State of New Jersey v. Marquez: Important Implied Consent Law Decision Issued July 12, 2010

DWI laws, implied consent laws. The New Jersey Supreme Court was faced with the question of first impression as to whether, under their state's "implied consent law", the law requires a police officer to inform drivers of the consequences of refusing to consent to a breath test in a language that the driver speaks or understands. In State v. German Marquez, a non-English speaking driver was arrested for DWI and read a complex, eleven paragraph statement in English that described the myriad legal consequences of his decision whether to take a breath test or to decline one. On July 12, 2010, the Court vacated the portion of Marquez' sentence that was based on his declination of the breath test, ruling that the plain meaning of the statutory requirement that a driver be informed of his rights and potential consequences under the implied consent law requires that the advisories must be given in a language that the driver speaks or understands.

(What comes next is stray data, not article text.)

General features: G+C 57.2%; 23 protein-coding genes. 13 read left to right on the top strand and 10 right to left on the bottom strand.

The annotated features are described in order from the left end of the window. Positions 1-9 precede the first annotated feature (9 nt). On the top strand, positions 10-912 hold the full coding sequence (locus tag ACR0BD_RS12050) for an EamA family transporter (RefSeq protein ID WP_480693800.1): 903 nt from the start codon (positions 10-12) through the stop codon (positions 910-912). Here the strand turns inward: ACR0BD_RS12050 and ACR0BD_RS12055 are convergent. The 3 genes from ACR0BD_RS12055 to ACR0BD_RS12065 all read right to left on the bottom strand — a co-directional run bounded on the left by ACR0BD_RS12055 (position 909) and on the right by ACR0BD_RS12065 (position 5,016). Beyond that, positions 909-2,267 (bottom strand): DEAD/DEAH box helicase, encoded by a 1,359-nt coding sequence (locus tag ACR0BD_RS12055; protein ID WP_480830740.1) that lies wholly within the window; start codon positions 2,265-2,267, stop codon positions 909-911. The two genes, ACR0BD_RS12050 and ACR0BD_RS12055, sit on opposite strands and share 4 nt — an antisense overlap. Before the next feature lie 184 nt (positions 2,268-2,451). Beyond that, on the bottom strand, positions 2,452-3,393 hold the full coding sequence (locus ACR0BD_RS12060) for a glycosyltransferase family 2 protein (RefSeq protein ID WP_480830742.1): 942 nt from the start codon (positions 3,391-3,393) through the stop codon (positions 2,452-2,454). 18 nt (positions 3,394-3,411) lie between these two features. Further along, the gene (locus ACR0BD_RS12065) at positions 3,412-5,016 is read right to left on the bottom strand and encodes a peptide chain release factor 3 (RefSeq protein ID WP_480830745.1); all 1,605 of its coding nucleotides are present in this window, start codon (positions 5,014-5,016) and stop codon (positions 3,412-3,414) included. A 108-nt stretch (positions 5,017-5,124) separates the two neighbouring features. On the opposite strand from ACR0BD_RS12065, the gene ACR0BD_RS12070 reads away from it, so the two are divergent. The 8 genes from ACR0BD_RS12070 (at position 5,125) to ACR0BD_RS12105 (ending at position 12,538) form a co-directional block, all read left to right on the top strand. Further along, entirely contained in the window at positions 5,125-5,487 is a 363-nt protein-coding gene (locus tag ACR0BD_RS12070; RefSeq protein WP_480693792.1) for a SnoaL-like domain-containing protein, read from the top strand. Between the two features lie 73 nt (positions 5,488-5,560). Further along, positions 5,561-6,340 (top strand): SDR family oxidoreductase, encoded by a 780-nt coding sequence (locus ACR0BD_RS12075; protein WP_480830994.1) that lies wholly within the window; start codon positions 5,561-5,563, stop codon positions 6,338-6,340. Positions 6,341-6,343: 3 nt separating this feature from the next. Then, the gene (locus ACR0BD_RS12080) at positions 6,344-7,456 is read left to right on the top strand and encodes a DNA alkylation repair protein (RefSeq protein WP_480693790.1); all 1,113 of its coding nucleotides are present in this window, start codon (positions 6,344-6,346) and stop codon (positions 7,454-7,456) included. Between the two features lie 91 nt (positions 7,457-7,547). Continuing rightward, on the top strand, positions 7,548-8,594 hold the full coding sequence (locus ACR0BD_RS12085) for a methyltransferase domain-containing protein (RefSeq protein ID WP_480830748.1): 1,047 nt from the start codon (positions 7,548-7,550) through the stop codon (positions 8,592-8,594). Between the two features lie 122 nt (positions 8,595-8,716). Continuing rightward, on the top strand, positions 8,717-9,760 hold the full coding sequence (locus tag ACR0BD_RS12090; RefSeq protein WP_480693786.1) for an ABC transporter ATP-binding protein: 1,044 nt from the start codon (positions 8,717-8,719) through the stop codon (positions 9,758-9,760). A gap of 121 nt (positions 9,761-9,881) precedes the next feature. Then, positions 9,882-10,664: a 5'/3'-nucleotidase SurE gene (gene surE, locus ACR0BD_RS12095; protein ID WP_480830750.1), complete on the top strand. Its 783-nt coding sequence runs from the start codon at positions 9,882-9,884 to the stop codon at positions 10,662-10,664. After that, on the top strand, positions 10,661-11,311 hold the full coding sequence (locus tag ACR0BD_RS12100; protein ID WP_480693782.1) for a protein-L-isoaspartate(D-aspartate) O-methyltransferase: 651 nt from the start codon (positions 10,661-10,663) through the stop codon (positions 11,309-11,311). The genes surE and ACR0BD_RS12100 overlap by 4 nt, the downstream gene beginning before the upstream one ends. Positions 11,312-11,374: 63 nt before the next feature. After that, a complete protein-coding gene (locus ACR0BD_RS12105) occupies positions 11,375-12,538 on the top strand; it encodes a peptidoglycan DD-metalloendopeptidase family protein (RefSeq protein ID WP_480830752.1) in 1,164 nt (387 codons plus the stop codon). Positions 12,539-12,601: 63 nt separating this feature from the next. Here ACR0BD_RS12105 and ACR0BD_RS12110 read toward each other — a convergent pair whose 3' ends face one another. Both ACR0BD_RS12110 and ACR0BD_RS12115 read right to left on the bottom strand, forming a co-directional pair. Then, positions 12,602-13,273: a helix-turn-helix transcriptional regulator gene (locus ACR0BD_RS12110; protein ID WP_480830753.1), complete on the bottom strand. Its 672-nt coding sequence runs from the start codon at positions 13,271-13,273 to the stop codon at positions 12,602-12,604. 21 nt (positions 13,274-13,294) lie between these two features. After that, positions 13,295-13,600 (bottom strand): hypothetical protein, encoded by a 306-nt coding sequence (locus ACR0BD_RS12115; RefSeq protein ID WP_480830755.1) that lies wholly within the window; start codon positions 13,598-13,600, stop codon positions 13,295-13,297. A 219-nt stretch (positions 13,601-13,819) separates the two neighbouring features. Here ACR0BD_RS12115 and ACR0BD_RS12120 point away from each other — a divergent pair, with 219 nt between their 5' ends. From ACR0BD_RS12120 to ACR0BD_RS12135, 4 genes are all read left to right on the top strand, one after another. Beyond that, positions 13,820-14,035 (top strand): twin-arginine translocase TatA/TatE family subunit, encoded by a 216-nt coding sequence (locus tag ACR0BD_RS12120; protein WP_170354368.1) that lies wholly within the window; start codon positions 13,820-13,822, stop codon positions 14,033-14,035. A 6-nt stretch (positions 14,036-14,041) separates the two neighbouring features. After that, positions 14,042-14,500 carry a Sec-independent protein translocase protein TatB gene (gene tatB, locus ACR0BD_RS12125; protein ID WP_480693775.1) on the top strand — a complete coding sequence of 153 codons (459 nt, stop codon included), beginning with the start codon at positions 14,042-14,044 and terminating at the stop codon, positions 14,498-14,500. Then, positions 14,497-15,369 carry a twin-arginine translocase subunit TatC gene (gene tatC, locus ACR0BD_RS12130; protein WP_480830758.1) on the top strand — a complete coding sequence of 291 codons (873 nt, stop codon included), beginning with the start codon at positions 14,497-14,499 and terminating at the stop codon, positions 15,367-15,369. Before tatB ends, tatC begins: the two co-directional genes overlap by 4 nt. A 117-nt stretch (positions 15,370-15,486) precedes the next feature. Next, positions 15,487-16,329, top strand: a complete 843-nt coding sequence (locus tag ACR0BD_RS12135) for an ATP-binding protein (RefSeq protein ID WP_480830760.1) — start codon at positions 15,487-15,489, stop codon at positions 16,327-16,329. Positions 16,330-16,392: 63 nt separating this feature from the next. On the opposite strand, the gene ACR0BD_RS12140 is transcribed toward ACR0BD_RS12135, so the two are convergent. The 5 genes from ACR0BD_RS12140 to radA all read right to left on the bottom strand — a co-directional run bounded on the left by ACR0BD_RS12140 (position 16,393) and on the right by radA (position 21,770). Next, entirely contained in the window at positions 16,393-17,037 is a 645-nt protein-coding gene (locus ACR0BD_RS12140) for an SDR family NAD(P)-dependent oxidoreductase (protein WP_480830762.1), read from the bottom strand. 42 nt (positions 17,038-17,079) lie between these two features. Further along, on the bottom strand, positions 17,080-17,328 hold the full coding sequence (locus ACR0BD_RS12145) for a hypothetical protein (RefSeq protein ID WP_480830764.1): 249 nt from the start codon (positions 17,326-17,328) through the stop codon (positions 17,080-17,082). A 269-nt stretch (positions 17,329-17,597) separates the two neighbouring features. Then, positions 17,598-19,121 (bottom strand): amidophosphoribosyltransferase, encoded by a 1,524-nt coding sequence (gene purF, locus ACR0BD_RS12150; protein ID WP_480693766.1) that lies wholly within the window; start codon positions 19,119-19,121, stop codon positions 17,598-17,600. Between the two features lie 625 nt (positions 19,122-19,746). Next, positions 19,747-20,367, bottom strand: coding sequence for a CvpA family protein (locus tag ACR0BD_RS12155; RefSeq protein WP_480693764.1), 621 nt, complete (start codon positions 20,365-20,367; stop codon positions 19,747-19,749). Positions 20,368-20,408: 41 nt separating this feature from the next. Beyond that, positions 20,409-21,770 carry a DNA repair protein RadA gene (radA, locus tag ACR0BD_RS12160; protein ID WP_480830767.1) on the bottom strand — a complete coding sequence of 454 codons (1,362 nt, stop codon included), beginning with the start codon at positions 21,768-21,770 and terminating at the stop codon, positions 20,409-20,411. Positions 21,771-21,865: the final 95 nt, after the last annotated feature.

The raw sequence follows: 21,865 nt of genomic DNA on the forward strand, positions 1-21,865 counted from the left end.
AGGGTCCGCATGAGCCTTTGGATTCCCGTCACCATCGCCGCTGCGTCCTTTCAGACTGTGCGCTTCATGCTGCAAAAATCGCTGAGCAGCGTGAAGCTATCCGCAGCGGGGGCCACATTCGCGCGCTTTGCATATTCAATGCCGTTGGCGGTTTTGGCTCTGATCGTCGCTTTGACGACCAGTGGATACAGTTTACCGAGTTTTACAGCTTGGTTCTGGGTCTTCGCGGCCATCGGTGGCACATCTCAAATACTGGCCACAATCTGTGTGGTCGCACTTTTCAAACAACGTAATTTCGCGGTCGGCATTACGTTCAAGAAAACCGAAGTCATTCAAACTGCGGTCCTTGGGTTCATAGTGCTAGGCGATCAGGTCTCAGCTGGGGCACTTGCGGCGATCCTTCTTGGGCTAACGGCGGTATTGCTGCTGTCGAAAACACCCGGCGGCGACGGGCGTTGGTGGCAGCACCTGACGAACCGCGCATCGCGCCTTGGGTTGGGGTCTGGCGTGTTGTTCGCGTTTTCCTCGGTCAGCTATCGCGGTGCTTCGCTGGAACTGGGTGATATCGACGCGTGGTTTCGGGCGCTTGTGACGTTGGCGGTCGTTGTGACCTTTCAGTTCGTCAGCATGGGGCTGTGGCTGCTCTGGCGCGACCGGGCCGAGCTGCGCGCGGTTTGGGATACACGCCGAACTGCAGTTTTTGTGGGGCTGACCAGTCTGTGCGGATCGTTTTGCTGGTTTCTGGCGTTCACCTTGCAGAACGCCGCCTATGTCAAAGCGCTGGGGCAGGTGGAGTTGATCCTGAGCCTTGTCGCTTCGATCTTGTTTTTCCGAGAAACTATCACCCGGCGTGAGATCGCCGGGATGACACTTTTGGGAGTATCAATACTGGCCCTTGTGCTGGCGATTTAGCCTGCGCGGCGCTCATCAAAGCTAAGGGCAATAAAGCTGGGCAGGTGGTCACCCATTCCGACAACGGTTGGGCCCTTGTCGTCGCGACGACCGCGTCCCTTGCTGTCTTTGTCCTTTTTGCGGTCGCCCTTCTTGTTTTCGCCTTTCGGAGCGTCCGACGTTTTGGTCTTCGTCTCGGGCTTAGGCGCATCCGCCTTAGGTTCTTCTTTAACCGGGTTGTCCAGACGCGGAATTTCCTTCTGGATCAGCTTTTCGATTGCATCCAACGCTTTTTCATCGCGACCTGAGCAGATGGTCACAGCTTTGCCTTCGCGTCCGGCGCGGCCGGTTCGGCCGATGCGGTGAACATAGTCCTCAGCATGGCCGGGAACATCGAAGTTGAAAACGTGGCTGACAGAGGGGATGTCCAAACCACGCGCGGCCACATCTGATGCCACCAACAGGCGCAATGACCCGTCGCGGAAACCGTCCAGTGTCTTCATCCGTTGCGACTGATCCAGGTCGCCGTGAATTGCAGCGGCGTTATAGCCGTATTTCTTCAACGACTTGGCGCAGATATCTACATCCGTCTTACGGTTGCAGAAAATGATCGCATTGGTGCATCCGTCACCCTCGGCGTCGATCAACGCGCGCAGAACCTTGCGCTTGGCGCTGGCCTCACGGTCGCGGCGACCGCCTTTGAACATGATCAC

Know your rights and exercise them.
Mark Stevens
Visit: ByeByeDwi.com

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